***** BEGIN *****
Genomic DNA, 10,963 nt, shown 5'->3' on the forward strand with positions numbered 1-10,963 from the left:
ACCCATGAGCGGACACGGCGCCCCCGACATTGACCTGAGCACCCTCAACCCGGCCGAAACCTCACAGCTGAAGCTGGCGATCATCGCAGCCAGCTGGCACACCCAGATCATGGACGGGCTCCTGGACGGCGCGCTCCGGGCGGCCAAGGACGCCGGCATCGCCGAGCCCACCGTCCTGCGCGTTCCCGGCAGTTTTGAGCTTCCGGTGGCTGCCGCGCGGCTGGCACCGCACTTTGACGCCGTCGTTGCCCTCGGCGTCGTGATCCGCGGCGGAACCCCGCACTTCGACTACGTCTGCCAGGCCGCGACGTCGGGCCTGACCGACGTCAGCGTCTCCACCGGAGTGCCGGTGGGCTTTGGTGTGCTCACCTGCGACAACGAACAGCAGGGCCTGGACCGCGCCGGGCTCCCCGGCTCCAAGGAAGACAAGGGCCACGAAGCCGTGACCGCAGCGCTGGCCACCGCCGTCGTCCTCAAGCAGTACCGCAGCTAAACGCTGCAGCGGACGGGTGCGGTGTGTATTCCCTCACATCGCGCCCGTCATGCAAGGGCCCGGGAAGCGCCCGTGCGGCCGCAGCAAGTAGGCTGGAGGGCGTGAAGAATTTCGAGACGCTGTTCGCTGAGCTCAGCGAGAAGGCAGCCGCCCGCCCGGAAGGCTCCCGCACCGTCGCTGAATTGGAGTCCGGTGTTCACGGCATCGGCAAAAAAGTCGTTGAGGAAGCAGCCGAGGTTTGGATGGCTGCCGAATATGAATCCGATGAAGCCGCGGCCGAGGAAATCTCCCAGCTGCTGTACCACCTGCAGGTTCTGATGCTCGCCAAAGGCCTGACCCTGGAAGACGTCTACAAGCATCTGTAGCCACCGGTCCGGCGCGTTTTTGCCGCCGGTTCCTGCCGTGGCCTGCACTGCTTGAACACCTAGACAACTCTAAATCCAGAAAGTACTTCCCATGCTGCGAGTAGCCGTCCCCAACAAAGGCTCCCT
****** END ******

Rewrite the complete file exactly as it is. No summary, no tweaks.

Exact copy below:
Genomic DNA, 10,963 nt, shown 5'->3' on the forward strand with positions numbered 1-10,963 from the left:
ACCCATGAGCGGACACGGCGCCCCCGACATTGACCTGAGCACCCTCAACCCGGCCGAAACCTCACAGCTGAAGCTGGCGATCATCGCAGCCAGCTGGCACACCCAGATCATGGACGGGCTCCTGGACGGCGCGCTCCGGGCGGCCAAGGACGCCGGCATCGCCGAGCCCACCGTCCTGCGCGTTCCCGGCAGTTTTGAGCTTCCGGTGGCTGCCGCGCGGCTGGCACCGCACTTTGACGCCGTCGTTGCCCTCGGCGTCGTGATCCGCGGCGGAACCCCGCACTTCGACTACGTCTGCCAGGCCGCGACGTCGGGCCTGACCGACGTCAGCGTCTCCACCGGAGTGCCGGTGGGCTTTGGTGTGCTCACCTGCGACAACGAACAGCAGGGCCTGGACCGCGCCGGGCTCCCCGGCTCCAAGGAAGACAAGGGCCACGAAGCCGTGACCGCAGCGCTGGCCACCGCCGTCGTCCTCAAGCAGTACCGCAGCTAAACGCTGCAGCGGACGGGTGCGGTGTGTATTCCCTCACATCGCGCCCGTCATGCAAGGGCCCGGGAAGCGCCCGTGCGGCCGCAGCAAGTAGGCTGGAGGGCGTGAAGAATTTCGAGACGCTGTTCGCTGAGCTCAGCGAGAAGGCAGCCGCCCGCCCGGAAGGCTCCCGCACCGTCGCTGAATTGGAGTCCGGTGTTCACGGCATCGGCAAAAAAGTCGTTGAGGAAGCAGCCGAGGTTTGGATGGCTGCCGAATATGAATCCGATGAAGCCGCGGCCGAGGAAATCTCCCAGCTGCTGTACCACCTGCAGGTTCTGATGCTCGCCAAAGGCCTGACCCTGGAAGACGTCTACAAGCATCTGTAGCCACCGGTCCGGCGCGTTTTTGCCGCCGGTTCCTGCCGTGGCCTGCACTGCTTGAACACCTAGACAACTCTAAATCCAGAAAGTACTTCCCATGCTGCGAGTAGCCGTCCCCAACAAAGGCTCCCT